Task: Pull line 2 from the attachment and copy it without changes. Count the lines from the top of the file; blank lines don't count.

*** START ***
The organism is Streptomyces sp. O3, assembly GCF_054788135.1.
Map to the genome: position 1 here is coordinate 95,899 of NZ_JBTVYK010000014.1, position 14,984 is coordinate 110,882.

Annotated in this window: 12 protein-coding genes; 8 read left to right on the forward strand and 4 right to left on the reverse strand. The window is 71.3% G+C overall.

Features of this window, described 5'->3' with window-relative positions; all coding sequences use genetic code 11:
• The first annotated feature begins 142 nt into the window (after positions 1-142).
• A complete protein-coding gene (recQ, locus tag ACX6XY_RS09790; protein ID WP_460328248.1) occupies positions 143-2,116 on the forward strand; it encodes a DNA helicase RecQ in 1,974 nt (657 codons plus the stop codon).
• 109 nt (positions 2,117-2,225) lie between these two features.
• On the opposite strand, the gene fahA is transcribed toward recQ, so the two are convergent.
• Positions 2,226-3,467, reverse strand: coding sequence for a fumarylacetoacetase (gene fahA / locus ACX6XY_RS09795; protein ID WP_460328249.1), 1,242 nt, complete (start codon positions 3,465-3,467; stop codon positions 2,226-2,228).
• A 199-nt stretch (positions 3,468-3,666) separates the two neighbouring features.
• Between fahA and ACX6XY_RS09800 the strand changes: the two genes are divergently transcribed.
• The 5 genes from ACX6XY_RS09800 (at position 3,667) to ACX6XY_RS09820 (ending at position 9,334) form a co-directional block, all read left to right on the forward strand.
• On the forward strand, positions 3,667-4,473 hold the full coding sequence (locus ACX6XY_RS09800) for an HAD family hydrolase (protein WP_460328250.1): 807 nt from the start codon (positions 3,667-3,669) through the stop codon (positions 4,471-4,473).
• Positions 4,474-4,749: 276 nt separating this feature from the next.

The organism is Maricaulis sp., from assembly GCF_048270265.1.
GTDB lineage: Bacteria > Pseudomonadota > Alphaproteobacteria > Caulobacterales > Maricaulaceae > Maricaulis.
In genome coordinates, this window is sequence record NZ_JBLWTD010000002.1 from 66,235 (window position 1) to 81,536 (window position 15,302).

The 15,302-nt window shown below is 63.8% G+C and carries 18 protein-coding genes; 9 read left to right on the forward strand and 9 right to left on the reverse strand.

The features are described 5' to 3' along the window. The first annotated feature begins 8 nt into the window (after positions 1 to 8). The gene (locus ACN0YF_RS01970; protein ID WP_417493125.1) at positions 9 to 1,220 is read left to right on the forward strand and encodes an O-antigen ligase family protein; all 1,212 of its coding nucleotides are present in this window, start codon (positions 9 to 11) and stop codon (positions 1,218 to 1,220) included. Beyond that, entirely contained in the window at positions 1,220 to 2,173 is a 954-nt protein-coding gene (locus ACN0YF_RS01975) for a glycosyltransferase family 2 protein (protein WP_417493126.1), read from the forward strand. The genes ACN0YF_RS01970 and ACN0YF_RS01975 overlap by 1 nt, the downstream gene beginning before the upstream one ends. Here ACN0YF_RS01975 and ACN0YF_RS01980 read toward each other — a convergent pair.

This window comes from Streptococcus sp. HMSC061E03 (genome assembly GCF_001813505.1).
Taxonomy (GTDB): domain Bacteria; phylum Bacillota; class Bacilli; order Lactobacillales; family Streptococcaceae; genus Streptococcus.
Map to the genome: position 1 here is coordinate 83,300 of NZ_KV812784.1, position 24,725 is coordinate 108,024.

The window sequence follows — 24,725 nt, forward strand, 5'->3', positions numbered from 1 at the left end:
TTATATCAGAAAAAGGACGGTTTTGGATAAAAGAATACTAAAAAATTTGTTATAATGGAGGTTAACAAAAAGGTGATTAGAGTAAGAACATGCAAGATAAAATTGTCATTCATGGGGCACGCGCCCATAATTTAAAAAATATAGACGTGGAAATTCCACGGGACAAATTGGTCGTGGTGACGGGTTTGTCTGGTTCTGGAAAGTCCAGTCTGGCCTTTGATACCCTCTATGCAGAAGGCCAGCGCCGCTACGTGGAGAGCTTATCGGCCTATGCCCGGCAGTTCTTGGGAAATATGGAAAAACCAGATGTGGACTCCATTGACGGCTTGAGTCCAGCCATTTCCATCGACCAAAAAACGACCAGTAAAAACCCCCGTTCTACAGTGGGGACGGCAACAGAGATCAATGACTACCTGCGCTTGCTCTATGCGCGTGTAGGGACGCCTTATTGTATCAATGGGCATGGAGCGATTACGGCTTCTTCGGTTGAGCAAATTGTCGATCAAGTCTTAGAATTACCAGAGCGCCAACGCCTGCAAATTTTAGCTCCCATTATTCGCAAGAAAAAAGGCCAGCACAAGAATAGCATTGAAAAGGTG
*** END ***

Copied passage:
Map to the genome: position 1 here is coordinate 95,899 of NZ_JBTVYK010000014.1, position 14,984 is coordinate 110,882.